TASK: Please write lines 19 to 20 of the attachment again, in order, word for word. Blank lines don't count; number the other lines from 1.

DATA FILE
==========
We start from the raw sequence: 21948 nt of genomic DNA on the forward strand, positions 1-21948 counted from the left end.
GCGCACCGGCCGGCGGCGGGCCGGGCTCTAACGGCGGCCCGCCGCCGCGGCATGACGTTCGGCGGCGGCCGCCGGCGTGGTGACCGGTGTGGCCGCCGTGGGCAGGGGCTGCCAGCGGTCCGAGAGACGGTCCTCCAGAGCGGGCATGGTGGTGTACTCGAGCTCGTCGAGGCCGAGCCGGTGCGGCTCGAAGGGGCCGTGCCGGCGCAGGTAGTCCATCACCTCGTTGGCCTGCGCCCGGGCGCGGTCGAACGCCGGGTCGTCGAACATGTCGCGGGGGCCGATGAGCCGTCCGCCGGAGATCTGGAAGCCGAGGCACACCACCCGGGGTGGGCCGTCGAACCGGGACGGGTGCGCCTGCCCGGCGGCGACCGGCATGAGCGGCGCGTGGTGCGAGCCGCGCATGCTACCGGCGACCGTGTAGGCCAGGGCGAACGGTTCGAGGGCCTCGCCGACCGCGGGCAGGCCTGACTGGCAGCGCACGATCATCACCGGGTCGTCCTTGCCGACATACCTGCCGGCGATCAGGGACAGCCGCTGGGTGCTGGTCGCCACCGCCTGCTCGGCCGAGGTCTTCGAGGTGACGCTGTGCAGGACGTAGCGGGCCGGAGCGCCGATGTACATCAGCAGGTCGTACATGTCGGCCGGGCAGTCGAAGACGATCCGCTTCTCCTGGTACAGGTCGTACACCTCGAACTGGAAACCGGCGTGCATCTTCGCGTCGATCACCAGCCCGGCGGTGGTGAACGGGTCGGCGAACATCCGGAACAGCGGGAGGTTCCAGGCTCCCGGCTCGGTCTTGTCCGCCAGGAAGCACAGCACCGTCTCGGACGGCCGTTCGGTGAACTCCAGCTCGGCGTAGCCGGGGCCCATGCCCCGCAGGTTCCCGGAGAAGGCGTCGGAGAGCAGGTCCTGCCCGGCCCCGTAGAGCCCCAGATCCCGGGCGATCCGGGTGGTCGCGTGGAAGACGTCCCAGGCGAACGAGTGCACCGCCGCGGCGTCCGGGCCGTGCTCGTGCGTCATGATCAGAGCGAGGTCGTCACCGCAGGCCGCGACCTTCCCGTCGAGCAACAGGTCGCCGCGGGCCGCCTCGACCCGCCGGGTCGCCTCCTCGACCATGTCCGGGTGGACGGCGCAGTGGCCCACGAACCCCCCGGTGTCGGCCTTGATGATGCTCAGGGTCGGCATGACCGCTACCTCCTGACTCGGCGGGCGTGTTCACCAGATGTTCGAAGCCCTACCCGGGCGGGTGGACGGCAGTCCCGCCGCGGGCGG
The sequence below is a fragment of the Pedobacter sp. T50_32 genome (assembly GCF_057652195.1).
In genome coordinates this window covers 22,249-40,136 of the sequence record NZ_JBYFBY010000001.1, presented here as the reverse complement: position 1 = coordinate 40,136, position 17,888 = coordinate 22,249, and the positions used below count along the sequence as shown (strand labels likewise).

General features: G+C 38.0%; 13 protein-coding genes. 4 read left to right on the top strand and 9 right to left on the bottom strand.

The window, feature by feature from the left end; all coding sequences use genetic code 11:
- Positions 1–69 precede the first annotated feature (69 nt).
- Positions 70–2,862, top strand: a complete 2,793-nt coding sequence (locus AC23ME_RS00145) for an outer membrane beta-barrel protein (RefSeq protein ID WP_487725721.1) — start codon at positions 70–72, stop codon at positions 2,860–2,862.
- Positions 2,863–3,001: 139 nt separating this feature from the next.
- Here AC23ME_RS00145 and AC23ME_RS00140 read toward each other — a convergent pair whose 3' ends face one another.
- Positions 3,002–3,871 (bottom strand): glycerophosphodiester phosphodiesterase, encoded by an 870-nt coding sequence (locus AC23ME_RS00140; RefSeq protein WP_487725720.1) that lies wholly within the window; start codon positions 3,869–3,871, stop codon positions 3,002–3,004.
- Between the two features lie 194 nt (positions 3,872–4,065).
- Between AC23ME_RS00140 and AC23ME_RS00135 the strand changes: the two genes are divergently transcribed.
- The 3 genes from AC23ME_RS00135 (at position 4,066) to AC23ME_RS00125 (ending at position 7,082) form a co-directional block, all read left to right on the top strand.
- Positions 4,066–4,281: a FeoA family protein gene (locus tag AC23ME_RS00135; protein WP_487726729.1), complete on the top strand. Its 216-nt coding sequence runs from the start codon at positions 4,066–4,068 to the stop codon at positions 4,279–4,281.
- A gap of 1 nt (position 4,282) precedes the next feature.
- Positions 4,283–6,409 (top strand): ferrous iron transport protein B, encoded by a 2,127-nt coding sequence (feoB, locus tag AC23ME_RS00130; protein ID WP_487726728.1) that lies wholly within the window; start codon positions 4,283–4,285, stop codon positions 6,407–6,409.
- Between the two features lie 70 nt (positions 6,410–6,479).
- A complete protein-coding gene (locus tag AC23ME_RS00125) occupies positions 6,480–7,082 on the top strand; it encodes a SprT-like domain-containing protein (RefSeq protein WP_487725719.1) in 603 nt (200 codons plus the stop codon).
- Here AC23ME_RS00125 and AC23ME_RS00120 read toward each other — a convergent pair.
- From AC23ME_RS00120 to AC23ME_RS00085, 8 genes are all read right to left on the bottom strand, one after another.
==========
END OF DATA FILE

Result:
- A complete protein-coding gene (locus tag AC23ME_RS00125) occupies positions 6,480–7,082 on the top strand; it encodes a SprT-like domain-containing protein (RefSeq protein WP_487725719.1) in 603 nt (200 codons plus the stop codon).
- Here AC23ME_RS00125 and AC23ME_RS00120 read toward each other — a convergent pair.